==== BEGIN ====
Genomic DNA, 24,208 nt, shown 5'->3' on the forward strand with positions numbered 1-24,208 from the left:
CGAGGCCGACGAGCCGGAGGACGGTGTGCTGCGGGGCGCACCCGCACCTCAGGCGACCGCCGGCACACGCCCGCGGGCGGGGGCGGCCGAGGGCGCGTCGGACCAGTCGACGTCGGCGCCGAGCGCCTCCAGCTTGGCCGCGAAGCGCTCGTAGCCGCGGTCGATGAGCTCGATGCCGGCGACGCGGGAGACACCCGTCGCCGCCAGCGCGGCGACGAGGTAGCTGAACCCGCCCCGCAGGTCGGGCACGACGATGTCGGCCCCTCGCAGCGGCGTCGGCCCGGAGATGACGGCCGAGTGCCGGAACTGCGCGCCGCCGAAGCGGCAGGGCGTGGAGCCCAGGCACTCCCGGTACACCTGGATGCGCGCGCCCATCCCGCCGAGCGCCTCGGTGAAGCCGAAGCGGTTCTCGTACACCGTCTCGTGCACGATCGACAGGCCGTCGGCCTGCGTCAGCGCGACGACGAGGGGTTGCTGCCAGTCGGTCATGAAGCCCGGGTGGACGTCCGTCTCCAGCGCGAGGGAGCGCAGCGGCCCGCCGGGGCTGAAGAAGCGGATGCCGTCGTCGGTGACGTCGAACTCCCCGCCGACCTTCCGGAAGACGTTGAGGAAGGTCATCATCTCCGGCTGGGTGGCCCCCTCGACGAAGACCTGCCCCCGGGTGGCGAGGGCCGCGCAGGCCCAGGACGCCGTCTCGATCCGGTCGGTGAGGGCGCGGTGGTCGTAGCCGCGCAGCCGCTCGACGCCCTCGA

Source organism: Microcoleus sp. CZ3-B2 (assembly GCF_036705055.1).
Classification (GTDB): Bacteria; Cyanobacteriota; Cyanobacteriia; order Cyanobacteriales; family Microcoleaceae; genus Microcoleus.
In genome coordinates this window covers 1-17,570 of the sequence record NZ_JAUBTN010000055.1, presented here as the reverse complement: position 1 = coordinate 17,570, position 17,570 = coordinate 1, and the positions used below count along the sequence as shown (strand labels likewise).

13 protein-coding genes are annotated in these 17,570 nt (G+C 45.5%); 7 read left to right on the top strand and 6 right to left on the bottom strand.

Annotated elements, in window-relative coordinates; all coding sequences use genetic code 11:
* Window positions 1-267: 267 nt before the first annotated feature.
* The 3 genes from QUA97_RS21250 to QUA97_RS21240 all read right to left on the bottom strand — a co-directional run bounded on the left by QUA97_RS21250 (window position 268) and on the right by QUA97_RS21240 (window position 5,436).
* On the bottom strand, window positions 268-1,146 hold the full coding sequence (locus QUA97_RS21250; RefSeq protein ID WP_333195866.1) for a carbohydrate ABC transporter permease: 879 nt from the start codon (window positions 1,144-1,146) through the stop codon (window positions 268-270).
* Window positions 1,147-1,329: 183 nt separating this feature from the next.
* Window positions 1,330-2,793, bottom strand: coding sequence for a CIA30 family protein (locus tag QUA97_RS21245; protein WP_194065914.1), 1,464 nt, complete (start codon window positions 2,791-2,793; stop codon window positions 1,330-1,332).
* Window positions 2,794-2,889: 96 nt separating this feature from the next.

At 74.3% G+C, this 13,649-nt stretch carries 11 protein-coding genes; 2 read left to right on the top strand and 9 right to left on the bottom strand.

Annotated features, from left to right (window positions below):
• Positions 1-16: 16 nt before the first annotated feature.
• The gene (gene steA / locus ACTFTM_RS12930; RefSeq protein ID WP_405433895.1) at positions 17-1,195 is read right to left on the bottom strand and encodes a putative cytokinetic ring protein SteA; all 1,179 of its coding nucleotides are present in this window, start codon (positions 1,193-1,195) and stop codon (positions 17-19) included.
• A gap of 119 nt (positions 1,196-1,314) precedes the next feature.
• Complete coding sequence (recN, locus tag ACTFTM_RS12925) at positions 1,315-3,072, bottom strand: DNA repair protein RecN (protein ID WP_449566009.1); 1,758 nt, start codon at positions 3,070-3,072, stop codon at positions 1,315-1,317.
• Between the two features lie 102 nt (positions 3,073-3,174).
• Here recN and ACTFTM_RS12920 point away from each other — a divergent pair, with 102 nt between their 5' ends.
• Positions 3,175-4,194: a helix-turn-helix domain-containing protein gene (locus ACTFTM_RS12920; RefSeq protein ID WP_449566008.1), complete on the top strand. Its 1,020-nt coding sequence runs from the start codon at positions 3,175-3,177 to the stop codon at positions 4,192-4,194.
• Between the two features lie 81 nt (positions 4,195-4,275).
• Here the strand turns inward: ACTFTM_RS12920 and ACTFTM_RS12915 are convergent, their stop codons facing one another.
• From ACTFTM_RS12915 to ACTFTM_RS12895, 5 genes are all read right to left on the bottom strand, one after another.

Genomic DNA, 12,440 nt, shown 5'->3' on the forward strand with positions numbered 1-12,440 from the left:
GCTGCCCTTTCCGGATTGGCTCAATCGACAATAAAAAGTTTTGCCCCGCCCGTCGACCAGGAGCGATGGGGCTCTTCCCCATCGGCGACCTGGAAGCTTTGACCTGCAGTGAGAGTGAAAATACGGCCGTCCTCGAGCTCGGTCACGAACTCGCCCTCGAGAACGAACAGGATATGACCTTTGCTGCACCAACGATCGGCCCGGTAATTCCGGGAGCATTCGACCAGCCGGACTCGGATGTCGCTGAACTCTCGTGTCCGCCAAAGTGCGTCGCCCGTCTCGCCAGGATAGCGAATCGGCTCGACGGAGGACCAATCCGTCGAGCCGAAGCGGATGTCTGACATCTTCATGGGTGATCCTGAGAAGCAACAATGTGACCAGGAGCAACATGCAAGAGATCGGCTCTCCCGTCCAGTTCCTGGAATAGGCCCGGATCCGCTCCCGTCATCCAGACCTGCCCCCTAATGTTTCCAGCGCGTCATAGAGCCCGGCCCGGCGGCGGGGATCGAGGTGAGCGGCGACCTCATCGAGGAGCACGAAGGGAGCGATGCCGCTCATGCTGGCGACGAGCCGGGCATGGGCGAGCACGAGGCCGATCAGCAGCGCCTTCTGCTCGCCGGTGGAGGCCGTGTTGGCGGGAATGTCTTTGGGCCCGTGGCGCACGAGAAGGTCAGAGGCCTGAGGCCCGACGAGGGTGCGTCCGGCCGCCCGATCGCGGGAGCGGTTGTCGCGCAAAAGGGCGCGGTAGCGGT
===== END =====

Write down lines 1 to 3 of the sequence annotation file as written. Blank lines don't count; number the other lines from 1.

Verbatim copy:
Genomic DNA, 24,208 nt, shown 5'->3' on the forward strand with positions numbered 1-24,208 from the left:
CGAGGCCGACGAGCCGGAGGACGGTGTGCTGCGGGGCGCACCCGCACCTCAGGCGACCGCCGGCACACGCCCGCGGGCGGGGGCGGCCGAGGGCGCGTCGGACCAGTCGACGTCGGCGCCGAGCGCCTCCAGCTTGGCCGCGAAGCGCTCGTAGCCGCGGTCGATGAGCTCGATGCCGGCGACGCGGGAGACACCCGTCGCCGCCAGCGCGGCGACGAGGTAGCTGAACCCGCCCCGCAGGTCGGGCACGACGATGTCGGCCCCTCGCAGCGGCGTCGGCCCGGAGATGACGGCCGAGTGCCGGAACTGCGCGCCGCCGAAGCGGCAGGGCGTGGAGCCCAGGCACTCCCGGTACACCTGGATGCGCGCGCCCATCCCGCCGAGCGCCTCGGTGAAGCCGAAGCGGTTCTCGTACACCGTCTCGTGCACGATCGACAGGCCGTCGGCCTGCGTCAGCGCGACGACGAGGGGTTGCTGCCAGTCGGTCATGAAGCCCGGGTGGACGTCCGTCTCCAGCGCGAGGGAGCGCAGCGGCCCGCCGGGGCTGAAGAAGCGGATGCCGTCGTCGGTGACGTCGAACTCCCCGCCGACCTTCCGGAAGACGTTGAGGAAGGTCATCATCTCCGGCTGGGTGGCCCCCTCGACGAAGACCTGCCCCCGGGTGGCGAGGGCCGCGCAGGCCCAGGACGCCGTCTCGATCCGGTCGGTGAGGGCGCGGTGGTCGTAGCCGCGCAGCCGCTCGACGCCCTCGA

Source organism: Microcoleus sp. CZ3-B2 (assembly GCF_036705055.1).